Beginner's Guide To c++

Want to support HowtoForge? Become a subscriber!
 
Submitted by mikieosullivan (Contact Author) (Forums) on Thu, 2007-02-22 18:25. :: C/C++

Beginner's Guide To c++

Lesson 1: The basics of C++

This tutorial is written for everyone: even if you've never programmed before or if you have used other languages and want to expand into C++! It is for everyone who wants the feeling of accomplishment from a working program.

Getting started

If you don't have a compiler, I strongly suggest that you get one. A simple compiler is sufficient for our use, but make sure that you do get one in order to get the most from these tutorials. Personally I use Dev C++ and this will be the compiler I use in this tutorial, it has an easy to use GUI and can compile directly from this interface opening in a separate console screen.

C++ is an object orientated programming language in other words it can have several parts known as classes or object which can be called by a driver program, the main function. This means that we can also include other files and use functions from them, however as this is only a basic guide to start you programming we only look at this from the perspective of including some basic libraries that come with most compilers.

The first thing you need to know is the basic code you need to start programming

First off we need to include the iostream file to do this, at the top of our document we type:

#include <iostream>
using namespace std;

This allows us to use classes from the iostream library, these are used for the basic input and output commands, also we must have a main() function, at least if we want to run the program (its not needed if your creating class to be used by others, however this is outside the scope of this tutorial.) inside the "main()" we write our code as you can see below:

Note: comments can be added using "//" for one line comments or /* comment */for more then one line as seen below

/* this is a program to demonstrate the basics of a c++ programme,
it includes comments, header files, the main() function and cout*/


#include <iostream>     //includes the header file iostream

using namespace std;    //tells the compiler to use the std library

int main()              // declares the function main which returns an int
{                       //tells the program to take everything between here and the close as main
cout<<"Hello World!\n"; // displays Hello world on the console


cin.get();              // stalls the program until a key is pressed
return 0;               // returns 0 (a 1 would indicate an error
}                       // closes main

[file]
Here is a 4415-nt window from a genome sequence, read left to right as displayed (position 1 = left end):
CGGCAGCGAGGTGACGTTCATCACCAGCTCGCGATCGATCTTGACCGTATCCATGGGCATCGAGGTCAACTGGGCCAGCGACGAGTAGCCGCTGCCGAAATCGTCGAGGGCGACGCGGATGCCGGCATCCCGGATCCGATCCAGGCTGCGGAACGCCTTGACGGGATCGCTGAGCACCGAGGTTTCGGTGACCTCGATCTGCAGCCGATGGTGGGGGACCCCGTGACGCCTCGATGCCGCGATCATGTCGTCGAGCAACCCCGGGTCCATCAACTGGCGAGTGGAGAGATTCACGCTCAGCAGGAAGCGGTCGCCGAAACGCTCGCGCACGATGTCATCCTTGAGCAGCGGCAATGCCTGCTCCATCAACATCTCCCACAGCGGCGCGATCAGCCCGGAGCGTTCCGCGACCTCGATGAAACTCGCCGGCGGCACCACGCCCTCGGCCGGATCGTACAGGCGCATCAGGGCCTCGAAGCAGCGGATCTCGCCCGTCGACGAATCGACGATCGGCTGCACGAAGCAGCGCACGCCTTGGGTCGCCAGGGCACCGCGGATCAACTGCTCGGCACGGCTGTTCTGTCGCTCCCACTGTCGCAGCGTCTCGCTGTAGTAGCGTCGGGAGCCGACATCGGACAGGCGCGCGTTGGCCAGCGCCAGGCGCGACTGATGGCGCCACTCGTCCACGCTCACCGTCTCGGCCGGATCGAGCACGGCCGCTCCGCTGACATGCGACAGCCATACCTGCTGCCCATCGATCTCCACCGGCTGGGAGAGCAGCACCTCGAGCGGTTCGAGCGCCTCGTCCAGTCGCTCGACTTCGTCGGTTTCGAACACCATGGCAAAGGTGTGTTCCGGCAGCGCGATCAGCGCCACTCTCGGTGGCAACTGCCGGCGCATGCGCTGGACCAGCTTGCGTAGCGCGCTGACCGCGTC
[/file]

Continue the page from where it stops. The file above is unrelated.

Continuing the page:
Let's look at the elements of the program in more detail. The #include is a "pre-processor" that tells the compiler to put code from the header called iostream into our program. By including header files, you can gain access to many different functions. the cout function requires iostream. Following the include is the statement, "using namespace std;". This line tells the compiler to use a group of functions that are part of the standard library (std). By including this line at the top of a file, you allow the program to use functions such as cout. The semicolon tells the compiler that this is a line that should be executed. You will see later on that the semicolon is used to end most but not all commands in C++. The "cout" function tells the compiler to display the contents on the screen. cin.get() is used to hold the program from completing until a key is pressed, and finally the "return 0;" is used to return the exit code 0(no errors)

The cout function can be manipulated in many ways, it can display hard coded text but also it can display variables, each type must be separated using lt;< for example:

cout<<"the number is "<<var1<<endl;

The above will print out "the number is " the value contained in var1 and move to the next line.

The command cin.get() is another function call: it reads in input and expects the user to hit the return key. this command keeps the program from closing until the user enters a key it expects you to hit enter. At the end of main, the closing bracket, our program will return the value of 0 (and integer, hence why we told main to return an int) to the operating system. This return value is important as it can be used to tell the OS whether our program succeeded or not.

You can cut and paste the code above into a file, save it as a .cpp file( tells the OS its c++ source code). In Dev C++ you can compile and run the code by clicking the colourful button in the top left hand corner of the window. You might start playing around with the cout function and get used to writing C++.

Comments are critical for all but the most trivial programs and this tutorial will often use them to explain sections of code. When you tell the compiler a section of text is a comment, it will ignore it when running the code, allowing you to use any text you want to describe the real code. When you are learning to program, it is useful to be able to comment out sections of code in order to see how the output is affected.

Variables

A very important part of this tutorial is the use of variables, C++ allows for many types of variables these include integers (int) number values, floating points (float) numbers with decimal points, characters (char) ASCII characters, strings (string) strings of characters. The advantage of variables is that there value can change at any point, all variables must be declared, they are given symbolic names instead of values and when called read the data stored at the variables address.

/*to demonstrate variables */


#include <iostream>     //includes the header file iostream
using namespace std;    //tells the compiler to use the std library

int main()
{
int number;
float decimal;
char character;